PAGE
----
The Car-line Conveyor Belt


Over the last few weeks I’ve been jealous of some intrepid souls in 4 wheel drive that have hopped out of the morning car line, pulled on to the grass in front of the school and deposited their children. I wasn’t the only one who noticed; the practice got a stern condemnation in the school newsletter. This morning as I was sucking the exhaust of the car in front of me an intimidating pick up took a sharp left and his offspring disembarked on the grass. There’s no way he didn’t get the message. Between e-mail, notes home, weekly phone calls, newsletters, morse code and carrier pigeons our elementary school is on top of it when it comes to communication. He had a brush guard and some alien notion that his child might survive the 20 feet to the school doors.

The morning car line has 2 or 3 staff opening doors, picking up dropped book bags and escorting each child out of the car. The afternoon car-line would make Frank Morris put his paper mâché head aside and say “Forget it”. You must have your number (which corresponds to one on your inmates personal effects) prominently displayed, a teacher calls that number into a walkie talkie and another teacher gets your child out of the line up and passes them off to be placed in your vehicle. My 1st grader normally rides the afternoon bus (another topic, another time) so I get the third degree and soup-nazi disdain on the rare occasion I have to use the car line. I won’t be surprised when we start air dropping the kids right into their classes or install intricate bank tube tunnels under the town that have the children pop up whack-a-mole style in their desks. Does anyone remember walkers? Not the ones on AMC-though almost as outlandish a concept these days- I mean the segment of the school population way back when that actually WALKED to and from school. We were the majority at one time, donning our back-packs and trudging home from school. Unthinkable.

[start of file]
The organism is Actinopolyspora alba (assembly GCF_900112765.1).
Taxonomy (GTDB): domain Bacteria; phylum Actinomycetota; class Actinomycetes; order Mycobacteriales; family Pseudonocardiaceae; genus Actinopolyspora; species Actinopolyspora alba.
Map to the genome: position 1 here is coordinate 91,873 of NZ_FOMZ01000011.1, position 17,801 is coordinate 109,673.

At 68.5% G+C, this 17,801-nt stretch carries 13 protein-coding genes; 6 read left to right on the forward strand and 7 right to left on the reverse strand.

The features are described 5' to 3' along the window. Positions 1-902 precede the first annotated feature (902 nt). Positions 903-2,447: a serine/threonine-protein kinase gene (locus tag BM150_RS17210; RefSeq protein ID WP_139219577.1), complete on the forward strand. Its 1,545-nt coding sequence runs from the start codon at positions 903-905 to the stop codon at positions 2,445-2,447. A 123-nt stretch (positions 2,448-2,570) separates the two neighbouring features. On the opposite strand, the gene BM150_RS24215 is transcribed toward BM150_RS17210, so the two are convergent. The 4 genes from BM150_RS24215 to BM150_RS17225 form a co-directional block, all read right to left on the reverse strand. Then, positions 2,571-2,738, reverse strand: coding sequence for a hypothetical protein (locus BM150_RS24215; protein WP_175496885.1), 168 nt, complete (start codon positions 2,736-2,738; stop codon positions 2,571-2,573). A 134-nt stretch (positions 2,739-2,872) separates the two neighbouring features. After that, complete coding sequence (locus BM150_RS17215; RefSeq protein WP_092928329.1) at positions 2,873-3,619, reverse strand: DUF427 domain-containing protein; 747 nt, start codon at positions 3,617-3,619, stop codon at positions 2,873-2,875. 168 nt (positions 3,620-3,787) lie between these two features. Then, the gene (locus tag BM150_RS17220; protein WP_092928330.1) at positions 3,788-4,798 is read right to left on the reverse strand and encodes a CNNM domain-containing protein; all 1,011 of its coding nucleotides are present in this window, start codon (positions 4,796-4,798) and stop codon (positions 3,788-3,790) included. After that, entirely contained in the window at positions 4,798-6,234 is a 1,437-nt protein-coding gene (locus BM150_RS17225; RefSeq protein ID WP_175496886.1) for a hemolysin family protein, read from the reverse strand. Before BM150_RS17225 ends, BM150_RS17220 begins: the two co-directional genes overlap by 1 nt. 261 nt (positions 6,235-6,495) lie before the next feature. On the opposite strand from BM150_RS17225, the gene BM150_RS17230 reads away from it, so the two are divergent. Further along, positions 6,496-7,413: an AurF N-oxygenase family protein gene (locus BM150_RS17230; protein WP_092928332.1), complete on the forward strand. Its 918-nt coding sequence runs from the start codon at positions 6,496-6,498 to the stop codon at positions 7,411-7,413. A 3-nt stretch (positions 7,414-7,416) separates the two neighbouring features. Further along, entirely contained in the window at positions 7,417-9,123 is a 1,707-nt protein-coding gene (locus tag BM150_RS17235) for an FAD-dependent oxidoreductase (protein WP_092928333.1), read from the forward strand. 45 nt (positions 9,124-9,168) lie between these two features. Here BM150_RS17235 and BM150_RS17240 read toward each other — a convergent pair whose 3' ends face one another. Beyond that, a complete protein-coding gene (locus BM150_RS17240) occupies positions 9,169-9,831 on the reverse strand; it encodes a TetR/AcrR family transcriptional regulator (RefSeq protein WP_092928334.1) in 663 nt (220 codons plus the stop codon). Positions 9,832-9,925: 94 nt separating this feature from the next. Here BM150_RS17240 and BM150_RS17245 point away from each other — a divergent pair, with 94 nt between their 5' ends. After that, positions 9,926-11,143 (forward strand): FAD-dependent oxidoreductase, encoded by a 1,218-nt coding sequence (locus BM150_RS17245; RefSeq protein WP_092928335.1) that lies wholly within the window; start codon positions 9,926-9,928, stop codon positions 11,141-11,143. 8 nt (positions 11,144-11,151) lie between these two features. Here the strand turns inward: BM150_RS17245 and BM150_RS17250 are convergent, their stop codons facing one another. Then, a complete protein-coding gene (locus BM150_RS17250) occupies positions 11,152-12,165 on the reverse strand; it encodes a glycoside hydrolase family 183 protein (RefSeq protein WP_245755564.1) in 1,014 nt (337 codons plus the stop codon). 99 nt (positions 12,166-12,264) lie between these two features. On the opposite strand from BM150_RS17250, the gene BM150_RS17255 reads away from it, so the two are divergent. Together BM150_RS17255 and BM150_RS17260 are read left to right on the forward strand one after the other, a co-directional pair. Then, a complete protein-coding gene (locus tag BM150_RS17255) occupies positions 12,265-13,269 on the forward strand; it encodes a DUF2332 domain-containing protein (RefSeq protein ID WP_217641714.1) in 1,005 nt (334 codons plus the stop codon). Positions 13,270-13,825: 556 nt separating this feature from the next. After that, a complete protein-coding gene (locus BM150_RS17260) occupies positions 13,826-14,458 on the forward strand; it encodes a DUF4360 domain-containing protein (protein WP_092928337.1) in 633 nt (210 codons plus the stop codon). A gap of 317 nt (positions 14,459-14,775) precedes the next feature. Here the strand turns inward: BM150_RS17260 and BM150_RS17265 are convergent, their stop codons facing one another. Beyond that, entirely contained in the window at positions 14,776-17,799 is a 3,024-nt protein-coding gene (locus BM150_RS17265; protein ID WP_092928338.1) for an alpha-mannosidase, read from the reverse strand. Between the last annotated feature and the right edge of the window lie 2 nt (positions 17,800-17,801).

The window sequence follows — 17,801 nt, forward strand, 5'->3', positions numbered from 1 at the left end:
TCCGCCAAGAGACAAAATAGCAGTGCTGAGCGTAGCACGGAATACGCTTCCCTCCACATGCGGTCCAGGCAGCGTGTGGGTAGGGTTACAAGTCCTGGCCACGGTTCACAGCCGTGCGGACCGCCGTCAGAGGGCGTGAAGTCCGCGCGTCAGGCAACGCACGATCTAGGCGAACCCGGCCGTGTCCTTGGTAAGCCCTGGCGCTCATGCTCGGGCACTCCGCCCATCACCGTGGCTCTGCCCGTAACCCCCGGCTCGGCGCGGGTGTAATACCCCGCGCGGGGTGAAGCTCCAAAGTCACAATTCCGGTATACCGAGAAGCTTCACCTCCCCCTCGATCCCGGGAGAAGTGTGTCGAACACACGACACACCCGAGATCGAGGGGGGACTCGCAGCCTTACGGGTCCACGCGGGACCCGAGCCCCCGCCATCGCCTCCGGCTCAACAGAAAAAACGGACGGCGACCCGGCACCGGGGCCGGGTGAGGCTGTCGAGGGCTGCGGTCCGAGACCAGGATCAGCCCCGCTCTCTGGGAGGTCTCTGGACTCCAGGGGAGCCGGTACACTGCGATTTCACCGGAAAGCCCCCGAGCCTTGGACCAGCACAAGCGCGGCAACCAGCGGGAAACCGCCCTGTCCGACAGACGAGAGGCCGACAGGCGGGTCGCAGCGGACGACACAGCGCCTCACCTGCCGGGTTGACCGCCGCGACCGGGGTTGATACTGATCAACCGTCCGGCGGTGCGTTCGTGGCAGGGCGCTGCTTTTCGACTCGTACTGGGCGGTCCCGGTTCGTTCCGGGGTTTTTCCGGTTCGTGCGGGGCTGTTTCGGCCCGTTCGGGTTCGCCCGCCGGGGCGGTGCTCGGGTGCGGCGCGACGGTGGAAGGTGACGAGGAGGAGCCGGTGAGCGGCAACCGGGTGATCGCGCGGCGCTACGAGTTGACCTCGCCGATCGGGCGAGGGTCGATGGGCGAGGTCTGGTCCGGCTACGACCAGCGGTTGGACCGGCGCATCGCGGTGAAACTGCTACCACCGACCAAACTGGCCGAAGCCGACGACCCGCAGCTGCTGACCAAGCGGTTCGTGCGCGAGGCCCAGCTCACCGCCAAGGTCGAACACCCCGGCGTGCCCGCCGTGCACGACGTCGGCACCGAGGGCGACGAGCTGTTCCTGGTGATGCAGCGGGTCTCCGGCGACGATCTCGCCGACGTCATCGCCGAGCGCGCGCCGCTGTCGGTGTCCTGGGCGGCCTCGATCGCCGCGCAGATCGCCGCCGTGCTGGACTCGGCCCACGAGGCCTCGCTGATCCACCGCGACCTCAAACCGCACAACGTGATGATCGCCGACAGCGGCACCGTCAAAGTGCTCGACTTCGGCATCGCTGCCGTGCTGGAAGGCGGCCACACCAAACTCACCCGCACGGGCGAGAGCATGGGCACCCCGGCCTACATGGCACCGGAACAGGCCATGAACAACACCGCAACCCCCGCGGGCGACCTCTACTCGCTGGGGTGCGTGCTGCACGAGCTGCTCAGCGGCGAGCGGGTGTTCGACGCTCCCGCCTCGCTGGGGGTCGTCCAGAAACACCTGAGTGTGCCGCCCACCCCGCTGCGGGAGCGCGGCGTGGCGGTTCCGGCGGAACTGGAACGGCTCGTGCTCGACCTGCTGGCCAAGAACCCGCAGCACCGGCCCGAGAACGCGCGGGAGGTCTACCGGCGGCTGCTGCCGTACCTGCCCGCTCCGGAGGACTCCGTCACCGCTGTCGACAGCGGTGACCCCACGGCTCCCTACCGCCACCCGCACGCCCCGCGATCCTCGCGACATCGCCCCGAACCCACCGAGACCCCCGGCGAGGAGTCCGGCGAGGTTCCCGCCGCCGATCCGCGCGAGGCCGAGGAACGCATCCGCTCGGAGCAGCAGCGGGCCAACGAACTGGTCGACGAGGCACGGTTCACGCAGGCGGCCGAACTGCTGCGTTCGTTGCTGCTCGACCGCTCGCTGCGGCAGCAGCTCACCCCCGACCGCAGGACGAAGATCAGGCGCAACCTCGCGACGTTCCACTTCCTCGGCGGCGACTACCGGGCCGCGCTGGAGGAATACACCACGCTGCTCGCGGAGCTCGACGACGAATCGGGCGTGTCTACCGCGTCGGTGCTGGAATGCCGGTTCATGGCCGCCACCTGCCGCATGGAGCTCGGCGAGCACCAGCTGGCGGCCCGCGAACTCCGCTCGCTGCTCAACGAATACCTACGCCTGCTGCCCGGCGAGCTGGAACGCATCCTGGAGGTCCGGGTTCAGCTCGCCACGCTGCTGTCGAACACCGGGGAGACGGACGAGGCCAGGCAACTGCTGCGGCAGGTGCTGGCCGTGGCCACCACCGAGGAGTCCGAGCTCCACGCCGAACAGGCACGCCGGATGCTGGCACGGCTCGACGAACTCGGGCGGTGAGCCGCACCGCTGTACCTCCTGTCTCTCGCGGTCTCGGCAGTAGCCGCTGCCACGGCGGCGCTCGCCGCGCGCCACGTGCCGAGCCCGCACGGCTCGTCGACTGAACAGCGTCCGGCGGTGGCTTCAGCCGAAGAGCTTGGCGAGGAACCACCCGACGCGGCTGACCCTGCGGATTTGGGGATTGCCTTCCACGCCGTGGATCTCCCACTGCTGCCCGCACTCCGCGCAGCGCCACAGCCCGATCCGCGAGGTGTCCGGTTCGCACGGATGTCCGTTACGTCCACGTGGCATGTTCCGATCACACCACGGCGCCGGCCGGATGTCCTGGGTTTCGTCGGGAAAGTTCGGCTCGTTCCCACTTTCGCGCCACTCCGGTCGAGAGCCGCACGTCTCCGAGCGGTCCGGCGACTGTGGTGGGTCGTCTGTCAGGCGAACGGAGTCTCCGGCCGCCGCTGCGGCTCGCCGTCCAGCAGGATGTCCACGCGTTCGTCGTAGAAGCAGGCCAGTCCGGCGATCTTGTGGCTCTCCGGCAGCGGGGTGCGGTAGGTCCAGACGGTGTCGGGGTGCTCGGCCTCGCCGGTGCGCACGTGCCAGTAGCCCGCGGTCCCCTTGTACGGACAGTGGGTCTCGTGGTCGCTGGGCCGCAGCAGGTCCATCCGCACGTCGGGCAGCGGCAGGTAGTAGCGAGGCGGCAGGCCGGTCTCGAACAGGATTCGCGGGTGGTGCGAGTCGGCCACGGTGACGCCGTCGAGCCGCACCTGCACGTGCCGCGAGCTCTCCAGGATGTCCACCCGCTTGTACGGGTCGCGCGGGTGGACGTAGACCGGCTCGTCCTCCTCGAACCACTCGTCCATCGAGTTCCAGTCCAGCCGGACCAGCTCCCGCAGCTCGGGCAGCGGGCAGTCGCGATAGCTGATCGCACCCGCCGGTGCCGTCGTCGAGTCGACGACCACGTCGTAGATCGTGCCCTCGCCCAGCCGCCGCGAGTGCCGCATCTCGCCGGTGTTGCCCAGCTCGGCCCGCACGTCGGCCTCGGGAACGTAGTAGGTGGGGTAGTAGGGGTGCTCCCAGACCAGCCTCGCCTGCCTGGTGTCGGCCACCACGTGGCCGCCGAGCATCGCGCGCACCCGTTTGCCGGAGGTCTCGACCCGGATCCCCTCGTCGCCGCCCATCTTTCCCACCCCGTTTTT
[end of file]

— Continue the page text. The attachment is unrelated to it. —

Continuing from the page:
I’m all for safety and I know the school is doing what it feels best and most parents are perfectly happy with this strict and efficient system. In fact I know parents who have moved to other schools and consider anything less complete bedlam. I can’t help but wonder what the bigger cost may be.

I have a letter that my mother tapped out for me on the typewriter I received as a birthday gift:



My parents trusted and had enough confidence in me to navigate the big, bad world all by myself. They were proud of me for it. I was pretty dang proud of myself. What are we telling kids when we don’t allow them to and from a car alone? That they’re not capable? That the world even between their trusty school and their waiting parent is too dark and dangerous to go alone? How will they build confidence and self reliance?

That pioneering parent in the dually may just not give a rats patoot about rules and is pressed for time but I bet his child doesn’t feel like a nitwit.

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